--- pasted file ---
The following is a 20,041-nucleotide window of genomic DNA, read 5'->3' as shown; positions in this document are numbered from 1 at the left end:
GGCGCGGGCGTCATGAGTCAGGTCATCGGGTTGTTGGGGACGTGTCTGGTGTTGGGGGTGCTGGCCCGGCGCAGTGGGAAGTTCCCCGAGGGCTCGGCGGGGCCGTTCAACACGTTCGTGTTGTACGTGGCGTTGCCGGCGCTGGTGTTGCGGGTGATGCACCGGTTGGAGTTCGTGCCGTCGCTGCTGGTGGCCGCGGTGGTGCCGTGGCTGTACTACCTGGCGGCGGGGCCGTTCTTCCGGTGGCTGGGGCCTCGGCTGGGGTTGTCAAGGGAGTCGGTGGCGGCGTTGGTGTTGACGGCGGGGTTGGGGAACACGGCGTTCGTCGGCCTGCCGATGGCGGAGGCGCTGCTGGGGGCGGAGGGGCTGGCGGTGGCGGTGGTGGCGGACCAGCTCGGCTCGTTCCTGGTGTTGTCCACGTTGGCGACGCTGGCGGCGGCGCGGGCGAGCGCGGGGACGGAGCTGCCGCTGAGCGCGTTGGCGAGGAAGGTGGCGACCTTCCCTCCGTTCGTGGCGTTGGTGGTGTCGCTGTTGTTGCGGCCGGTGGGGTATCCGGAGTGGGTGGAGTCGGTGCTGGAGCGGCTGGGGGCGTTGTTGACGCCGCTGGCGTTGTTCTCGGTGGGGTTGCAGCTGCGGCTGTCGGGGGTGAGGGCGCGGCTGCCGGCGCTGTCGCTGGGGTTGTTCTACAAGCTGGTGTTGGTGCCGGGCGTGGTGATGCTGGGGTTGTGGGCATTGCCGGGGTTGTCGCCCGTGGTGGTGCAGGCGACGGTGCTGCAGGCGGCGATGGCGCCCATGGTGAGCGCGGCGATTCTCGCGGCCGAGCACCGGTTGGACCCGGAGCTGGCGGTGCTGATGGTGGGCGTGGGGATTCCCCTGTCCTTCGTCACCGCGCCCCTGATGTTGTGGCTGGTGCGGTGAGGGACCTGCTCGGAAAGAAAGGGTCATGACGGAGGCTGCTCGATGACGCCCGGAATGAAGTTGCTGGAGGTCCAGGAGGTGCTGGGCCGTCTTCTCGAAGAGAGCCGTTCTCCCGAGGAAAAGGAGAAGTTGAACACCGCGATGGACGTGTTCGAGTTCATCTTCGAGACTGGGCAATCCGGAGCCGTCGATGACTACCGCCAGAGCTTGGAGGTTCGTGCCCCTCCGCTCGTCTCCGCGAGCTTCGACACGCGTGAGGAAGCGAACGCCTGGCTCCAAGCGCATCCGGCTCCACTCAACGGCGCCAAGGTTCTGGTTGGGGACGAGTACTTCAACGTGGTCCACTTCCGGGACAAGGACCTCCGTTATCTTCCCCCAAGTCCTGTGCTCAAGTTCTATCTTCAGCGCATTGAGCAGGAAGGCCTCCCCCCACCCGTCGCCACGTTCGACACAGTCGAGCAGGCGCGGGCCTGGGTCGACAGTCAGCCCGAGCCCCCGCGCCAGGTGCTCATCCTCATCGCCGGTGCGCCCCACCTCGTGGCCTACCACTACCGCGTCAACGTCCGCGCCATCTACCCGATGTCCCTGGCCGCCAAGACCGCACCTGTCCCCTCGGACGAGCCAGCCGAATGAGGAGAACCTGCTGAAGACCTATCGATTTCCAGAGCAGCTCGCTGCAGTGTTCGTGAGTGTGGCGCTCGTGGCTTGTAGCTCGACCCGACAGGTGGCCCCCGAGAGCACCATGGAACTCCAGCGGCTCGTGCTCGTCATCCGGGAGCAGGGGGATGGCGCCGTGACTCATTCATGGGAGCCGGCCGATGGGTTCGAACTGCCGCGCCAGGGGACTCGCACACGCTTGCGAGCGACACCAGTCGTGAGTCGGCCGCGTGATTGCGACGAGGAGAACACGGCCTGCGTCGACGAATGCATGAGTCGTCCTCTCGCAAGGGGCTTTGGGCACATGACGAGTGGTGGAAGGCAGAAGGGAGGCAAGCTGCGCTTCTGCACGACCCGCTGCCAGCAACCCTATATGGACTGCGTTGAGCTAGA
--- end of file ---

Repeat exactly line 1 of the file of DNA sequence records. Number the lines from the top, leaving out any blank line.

The following is a 20,041-nucleotide window of genomic DNA, read 5'->3' as shown; positions in this document are numbered from 1 at the left end: